EFSB Chair Margaret Curran said that because of the “tight time schedule” it’s critical that the board get advisory opinions “as soon as possible,” raising the question as to why the board feels the need to rush Invenergy‘s application process.
The EFSB also denied all but two motions that were brought before it today.
The Energy Facilities Siting Board (EFSB) met today to decide a number of issues pertaining to the “Clear River Energy Center” a new methane gas power plant planned by Invenergy for the Town of Burrillville.
Things did not go well for opponents of the plan.
Curran began the meeting reminding those in attendance that their would be no public comment. This did not stop people from standing and loudly declaring their dissatisfaction with some decisions made by the board.
EFSB board member Janet Coit, director of the Department of Environmental Management (DEM), asked that people “respect the process” and stressed that there would be ample opportunity for public comment. Then the board began making their decisions.
Dennis and Kathryn Sherman and Paul and Mary Bolduc whose properties are near the site of the proposed plant and whose interests are not covered by any other intervenors, were granted intervenor status by the EFSB.
Fighting Against Natural Gas (FANG) and Burrillville Against Spectra Expansion (BASE) are also denied, their intervention was decided to be not in the public interest.The simple allegation “however heart felt” of public interest is not enough.
Peter Nightingale, from Fossil Free RI, issued the following statement upon the group being denied intervenor status:
“Rhode Island government may decide to sell Rhode Island down the “Clear River.”
- “If it does, it may have acted in accordance with twisted statuary law.
- “But government, in that case, will have failed in its fiduciary duty to protect the natural resources —air, land and water— it holds in trust for the People.
- “When the time comes, those responsible will be held accountable for their crimes against humanity and nature.”
Nightingale was escorted from the room by security when he rose and loudly read his statement to the board.
Pat Fontes, representing Occupy Providence, also rose and spoke, as she left the room. Fontes said, in a statement, “The predator’s pursuit of profit produces pain for poorer people. It’s the weakest who inherit the consequences without ever having their opinion about the risks taken into account.” She said, “Remember Flint, Michigan!” as she left.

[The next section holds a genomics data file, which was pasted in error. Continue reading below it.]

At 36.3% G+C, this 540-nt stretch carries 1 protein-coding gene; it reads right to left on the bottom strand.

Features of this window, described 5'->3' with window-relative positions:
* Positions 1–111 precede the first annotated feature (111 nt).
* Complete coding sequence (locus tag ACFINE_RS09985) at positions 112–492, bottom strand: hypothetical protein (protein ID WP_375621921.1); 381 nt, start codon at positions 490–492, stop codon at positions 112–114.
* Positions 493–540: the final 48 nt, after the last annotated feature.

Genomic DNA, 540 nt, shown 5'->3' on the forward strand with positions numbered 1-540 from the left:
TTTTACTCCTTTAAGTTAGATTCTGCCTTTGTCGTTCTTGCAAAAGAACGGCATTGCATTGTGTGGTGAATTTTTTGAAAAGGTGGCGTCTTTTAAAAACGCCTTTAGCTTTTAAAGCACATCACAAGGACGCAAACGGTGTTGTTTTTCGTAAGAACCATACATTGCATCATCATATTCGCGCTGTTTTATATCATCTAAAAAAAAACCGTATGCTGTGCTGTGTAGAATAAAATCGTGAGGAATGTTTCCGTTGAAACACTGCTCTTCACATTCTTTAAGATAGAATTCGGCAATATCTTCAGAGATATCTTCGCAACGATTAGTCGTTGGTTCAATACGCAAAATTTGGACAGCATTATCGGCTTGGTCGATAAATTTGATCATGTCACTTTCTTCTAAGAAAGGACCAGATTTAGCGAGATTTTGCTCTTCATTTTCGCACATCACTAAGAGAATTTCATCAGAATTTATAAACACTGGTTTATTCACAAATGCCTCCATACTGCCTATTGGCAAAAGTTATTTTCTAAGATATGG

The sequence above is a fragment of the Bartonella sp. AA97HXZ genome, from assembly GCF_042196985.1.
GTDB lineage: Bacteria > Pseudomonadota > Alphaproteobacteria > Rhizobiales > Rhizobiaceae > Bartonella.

Sally J. Mendzela‘s motion was dismissed because her ideas were “outside the scope” of the process.
The Burrillville Land Trust‘s motion for intervention was denied. Their concerns will be dealt with by the DEM, said the board. “I think their will be other opportunities” said Coit, for the Burrillville Land Trust to make their concerns known. The Land Trust’s motion to close the docket was rendered moot by their denial of intervenor status.
Paul Roselli, president of the Burrillville Land Trust was not surprised by the Board’s decision. He maintains that the issue of biodiversity will not be covered. The impact on species is dependent on an individual species’ status as endangered or threatened, etc. The overall or “holistic” impact of something like Clear River is not considered, and this is the perspective Roselli hoped the Land Trust would bring.
Still, some good came out of the Land Trust’s motion. Invenergy’s application has been updated to ensure compliance with section 44 of the Clean Water Act.
RI Administration for Planning, Office of Energy Resources, the DEM, the RIPUC, RIDOT, the Department of Health and other state agencies will all be asked for advisory opinions. Curran says that because of the “tight time schedule” it’s critical that we get advisory opinions “as soon as possible.”
This raises the question: Why is the EFSB on a Invenergy’s time table?
The Office of Energy Resources will render advisory opinions regarding all issues per the Resilient RI Act. as bought up by the Conservation Law Foundation (CLF).
The board will be looking for specific limitations on the use of “secondary fuels,” said Curran. The proposed power plant is made to run on fuel oil as well as methane, as discussed on RI Future here.
There was also some consideration given to Obama’s Clean Power Plan.
The EFSB is chaired by RI Public Utilities Commission (RIPUC) Chairperson Margaret Curran and has only one other sitting member, Janet Coit, director of the Department of Environmental Management (DEM). The third position on the board is usually filled by the associate director of the RI Administration for Planning, a position currently unfilled.
The first public hearing will be on Thursday, March 31 in the cafeteria of the Burrillville’s High School. The meeting will be officially announced soon.